ARM Calculator

The calculator on this page helps you understand what the worst case impact on your principal and interest payment can be based on an ARM’s adjustment period, initial interest rate, periodic rate cap, and lifetime rate cap. The chart below shows how your principal and interest payment  can change over the life of your loan. Notice that your payments will be fixed for the first years of your loan but can suddenly change after your adjustment period.   (learn more about ARMs)

An Adjustable Rate Mortgage (ARM) is a popular form of mortgage if you plan to buy a home and live in it for only a few years before selling the home again. Unlike fixed rate mortgages that have a constant interest rate over the loan’s entire life, an ARM’s interest rate fluctuates over time. Depending on the length of time you think you will stay in the home, you can choose between ARMs that have a fixed rate for as short as 1 year to as long as 10 years.

One of the main components of an ARM is its adjustment period, the duration of time where the ARM’s Initial Interest Rate is effective and does not vary. When you hear the term ‘5 Year ARM’, this means that the ARM has a 5 year adjustment period where the interest rate will remain unchanged. Because your interest rate does not change during the adjustment period, your monthly mortgage payment  will not change either.

After your adjustment period is over, an ARM’s interest rate becomes adjustable and can change significantly depending on the Index that the ARM follows. These fluctuations can result in a much higher mortgage payment. To limit the fluctuation, ARMs have a Periodic Rate Cap that limits the amount that the interest rate can change per year. Similarly, ARM’s have a Lifetime Rate Cap that limits the maximum interest rate of the loan regardless of index fluctuations.

Choosing an Adjustable Rate Mortgage can be seen as a gamble because it can both benefit you as well as be dangerous to you. The benefit of an ARM to you is that the short term interest rate on an ARM is typically lower than the interest rate of a fixed rate mortgage. For example, If you plan on staying in a home for only 5 years, a ‘5 Year ARM’ is a good idea because its interest rate will be much lower than a 30 year fixed rate loan and will cost you less. The danger of an ARM, however, is that if your plans change and you have to stay in your home for more than 5 years, the ARM’s interest rate can suddenly change after the 5 year adjustment period, possibly making your monthly mortgage payment  much higher and burdensome.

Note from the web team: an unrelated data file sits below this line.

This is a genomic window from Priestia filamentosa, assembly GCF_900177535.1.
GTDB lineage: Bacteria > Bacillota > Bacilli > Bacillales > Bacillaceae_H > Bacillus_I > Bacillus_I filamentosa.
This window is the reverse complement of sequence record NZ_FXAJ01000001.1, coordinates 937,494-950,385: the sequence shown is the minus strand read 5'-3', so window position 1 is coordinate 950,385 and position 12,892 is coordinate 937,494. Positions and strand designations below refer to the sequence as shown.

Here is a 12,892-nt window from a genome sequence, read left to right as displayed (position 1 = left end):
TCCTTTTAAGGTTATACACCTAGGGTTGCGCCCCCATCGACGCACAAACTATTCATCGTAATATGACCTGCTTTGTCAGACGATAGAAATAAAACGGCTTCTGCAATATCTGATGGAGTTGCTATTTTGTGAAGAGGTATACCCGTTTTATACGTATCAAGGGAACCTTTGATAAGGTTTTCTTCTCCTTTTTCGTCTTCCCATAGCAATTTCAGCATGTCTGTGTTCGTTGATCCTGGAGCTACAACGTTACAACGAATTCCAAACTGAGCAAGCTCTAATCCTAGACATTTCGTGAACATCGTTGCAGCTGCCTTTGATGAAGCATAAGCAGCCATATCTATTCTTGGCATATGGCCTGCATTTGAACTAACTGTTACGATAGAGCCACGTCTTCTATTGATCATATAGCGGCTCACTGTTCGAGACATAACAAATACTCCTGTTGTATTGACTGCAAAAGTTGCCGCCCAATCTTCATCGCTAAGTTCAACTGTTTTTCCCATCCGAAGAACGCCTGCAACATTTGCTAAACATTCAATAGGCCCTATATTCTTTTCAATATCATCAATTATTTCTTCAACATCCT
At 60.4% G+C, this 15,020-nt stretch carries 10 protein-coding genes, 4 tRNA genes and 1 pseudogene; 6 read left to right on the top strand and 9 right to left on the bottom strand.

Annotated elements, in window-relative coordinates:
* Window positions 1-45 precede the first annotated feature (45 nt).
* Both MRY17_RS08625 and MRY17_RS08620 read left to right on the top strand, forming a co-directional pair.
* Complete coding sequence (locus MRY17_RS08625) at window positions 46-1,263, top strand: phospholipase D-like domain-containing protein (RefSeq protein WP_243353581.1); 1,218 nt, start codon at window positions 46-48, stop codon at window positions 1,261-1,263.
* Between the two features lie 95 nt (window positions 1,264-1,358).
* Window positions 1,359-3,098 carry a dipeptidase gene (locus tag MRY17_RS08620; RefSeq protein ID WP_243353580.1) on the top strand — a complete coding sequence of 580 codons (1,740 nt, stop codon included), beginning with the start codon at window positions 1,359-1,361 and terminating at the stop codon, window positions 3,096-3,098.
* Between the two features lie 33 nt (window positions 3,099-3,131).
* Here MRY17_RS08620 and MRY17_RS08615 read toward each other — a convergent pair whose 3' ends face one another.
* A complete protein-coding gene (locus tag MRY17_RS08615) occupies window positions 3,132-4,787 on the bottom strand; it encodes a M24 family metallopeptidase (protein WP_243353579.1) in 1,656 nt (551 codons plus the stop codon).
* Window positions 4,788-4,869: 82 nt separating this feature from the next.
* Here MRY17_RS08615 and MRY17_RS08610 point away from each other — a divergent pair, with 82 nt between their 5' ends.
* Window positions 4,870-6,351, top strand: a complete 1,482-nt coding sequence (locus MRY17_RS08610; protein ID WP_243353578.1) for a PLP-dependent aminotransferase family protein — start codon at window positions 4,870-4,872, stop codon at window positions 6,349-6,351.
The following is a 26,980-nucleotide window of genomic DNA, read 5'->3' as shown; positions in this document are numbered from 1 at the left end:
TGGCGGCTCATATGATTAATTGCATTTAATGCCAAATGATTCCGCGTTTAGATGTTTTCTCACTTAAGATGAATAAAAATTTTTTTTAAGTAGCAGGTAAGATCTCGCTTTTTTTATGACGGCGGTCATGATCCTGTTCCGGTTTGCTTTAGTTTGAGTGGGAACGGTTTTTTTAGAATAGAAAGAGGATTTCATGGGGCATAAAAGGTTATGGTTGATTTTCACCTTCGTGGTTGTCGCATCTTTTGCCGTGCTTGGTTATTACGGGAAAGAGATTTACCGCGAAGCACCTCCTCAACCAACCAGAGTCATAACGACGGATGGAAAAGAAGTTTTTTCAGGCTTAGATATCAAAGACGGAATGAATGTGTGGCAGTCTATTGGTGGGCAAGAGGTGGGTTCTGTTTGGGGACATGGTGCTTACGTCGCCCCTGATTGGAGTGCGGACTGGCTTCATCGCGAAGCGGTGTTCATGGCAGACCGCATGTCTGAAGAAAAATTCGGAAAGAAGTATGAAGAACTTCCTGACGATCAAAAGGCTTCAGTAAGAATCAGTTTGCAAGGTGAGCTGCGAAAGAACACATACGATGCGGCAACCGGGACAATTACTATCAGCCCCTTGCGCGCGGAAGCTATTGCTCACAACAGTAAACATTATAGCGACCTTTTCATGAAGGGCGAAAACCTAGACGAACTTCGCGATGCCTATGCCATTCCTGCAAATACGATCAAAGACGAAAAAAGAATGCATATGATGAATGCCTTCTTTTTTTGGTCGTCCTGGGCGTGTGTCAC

Loan Amount:
Adjustment Period:
Initial Interest Rate:  
Periodic Rate Cap:
Lifetime Rate Cap:

THIS SUMMARY PROVIDES ESTIMATES ONLY . Before making any home or loan purchase decision, you should obtain the advice of a professional financial advisor who is aware of your individual circumstances. Please refer to the Terms Of Use  for a complete description of the proper use of this information.

Understanding Your Results

Adjustable Rate Mortgage: The above graph shows the impact that the variables of an adjustable rate mortgage can have on your monthly mortgage payment (principal and interest) each year. The graph shows that you monthly mortgage payment is unchanged during the adjustment period. To demonstrate the worst case impact on your monthly mortgage payment , the graph shows how your mortgage payment will begin increasing , limited by the periodic rate cap, as the loan’s interest rate approaches the loan’s lifetime rate cap.

When holding your mouse on a column, ‘Interest’ shows you the maximum interest that you may be charged on your ARM for that year. After your ARM’s adjustment period is over, the interest rate of your loan becomes variable and your exact rate becomes dependent on the value of the Index that your ARM is tied to (typically the LIBOR or the 1 Year Treasury Bill) plus the Margin (the percentage above the index value) that your lender charges.

The maximum interest rate that you can be charged on your ARM, will always be limited by your periodic and lifetime rate cap. If the value of the Index that your loan is tied to plus margin is above your lifetime rate cap, your loan interest rate will increase yearly by your periodic rate cap, until it hits your lifetime rate cap. The above chart demonstrates the maximum interest allowed by your loan for a specific year by assuming that your Index Value plus margin will always be higher than your lifetime rate cap.

Monthly Mortgage: When holding your mouse on a column, ‘Monthly Mortgage’ shows what your mortgage will be for that year assuming your interest rate adjusts to the maximum allowed by your loan for that year (based on your periodic and lifetime rate cap).


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